Three years had passed since the completion of Beethoven’s Sixth Symphony, the relaxed, rustic “Pastoral,” before the urge to create another piece of this kind came upon him. He composed the principal sketches for the Seventh Symphony during the autumn of 1811, while taking a rest cure in Teplitz, a small resort town near Prague. He returned to his home in Vienna later that year, taking up the new symphony once again early in 1812. He finished it in May.

The Seventh and Beethoven’s “Battle Symphony,” Wellington’s Victory, made their public debuts at the same concert. A fund-raiser in support of troops wounded in the Napoleonic wars, it was held in the Grand Hall of the University of Vienna on December 8, 1813. The event had been organized by his friend Johann Mälzel, inventor of the metronome. The worthy cause had enabled him to persuade many of Vienna’s most famous musical figures to take part. The orchestra included such luminaries as Louis Spohr and Domenico Dragonetti (playing in the violin and double bass sections, respectively); Johann Hummel and Giacomo Meyerbeer (timpani); Ignaz Moscheles (cymbals); and even Beethoven’s former teacher, Court Composer Antonio Salieri. A glittering audience was in attendance, too, dotted with important political figures.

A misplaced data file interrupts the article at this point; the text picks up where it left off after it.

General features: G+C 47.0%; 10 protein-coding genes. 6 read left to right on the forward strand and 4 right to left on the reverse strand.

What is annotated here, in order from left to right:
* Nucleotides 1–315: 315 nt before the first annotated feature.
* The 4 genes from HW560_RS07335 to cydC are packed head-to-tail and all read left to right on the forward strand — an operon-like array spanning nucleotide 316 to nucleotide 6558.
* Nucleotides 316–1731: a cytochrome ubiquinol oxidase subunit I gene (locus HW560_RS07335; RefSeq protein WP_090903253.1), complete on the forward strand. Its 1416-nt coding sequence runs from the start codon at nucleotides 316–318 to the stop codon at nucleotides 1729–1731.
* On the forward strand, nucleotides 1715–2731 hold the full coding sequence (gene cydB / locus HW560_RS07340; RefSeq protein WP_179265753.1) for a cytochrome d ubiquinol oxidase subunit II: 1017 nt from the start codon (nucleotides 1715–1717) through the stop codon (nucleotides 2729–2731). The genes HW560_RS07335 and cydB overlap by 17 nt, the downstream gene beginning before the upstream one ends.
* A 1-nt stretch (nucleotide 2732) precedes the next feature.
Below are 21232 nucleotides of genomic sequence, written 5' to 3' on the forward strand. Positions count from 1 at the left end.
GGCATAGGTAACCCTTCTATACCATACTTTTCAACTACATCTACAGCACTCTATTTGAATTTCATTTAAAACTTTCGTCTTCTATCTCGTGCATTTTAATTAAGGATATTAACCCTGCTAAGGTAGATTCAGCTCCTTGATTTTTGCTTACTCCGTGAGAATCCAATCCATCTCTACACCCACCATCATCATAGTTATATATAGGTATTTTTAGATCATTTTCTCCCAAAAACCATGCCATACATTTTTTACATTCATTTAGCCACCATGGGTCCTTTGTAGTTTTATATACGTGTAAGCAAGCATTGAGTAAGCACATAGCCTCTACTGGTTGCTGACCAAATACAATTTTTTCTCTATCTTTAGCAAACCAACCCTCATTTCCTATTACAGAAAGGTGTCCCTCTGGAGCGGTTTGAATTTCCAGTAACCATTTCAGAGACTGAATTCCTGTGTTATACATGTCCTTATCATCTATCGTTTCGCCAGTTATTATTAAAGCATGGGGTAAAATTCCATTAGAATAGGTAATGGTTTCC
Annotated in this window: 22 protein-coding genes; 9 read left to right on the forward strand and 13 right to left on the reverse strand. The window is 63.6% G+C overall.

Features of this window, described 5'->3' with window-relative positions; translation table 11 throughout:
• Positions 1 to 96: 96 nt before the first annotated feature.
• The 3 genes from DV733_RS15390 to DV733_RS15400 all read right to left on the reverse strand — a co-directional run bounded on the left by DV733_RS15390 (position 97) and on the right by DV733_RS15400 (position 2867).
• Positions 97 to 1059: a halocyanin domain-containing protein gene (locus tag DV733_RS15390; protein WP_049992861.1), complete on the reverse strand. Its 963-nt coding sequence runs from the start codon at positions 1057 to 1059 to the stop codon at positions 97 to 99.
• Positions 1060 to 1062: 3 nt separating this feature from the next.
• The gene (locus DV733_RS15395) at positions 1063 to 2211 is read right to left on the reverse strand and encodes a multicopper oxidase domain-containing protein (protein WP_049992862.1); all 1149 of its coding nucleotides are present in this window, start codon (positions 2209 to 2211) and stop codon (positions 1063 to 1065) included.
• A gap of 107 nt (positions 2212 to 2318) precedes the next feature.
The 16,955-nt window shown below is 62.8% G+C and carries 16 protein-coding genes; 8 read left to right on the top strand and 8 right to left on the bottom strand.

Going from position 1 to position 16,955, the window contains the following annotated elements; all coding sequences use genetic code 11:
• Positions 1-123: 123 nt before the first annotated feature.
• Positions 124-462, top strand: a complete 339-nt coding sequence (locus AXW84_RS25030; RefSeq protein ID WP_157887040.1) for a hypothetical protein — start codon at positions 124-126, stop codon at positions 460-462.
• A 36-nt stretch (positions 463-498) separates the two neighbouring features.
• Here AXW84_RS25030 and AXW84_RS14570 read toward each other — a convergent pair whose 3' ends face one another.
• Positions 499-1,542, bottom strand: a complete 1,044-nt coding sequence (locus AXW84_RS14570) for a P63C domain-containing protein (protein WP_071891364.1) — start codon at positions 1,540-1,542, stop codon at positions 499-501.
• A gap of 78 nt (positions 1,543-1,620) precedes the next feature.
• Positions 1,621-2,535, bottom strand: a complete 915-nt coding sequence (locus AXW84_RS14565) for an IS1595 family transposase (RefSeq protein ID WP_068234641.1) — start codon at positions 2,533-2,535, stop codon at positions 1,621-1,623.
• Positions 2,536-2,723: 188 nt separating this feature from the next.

Spohr left a vivid reminiscence of the event, especially regarding Beethoven’s conducting style. “Beethoven had accustomed himself to indicate expression to the orchestra by all manner of singular body movements. So often as a sforzando (sharp accent) occurred, he tore asunder his arms, which he had previously crossed upon his breast, with great vehemence. At piano (quiet), he crouched down lower and lower as he desired the degree of softness. If a crescendo then entered he gradually rose again and at the entrance of the forte (loud) he jumped in the air. Sometimes, too he unconsciously shouted to strengthen the forte. It was obvious that the poor man could no longer hear the piano passages of his music. Despite Beethoven’s uncertain and sometimes ludicrous conducting, the execution of the symphony was quite masterly.”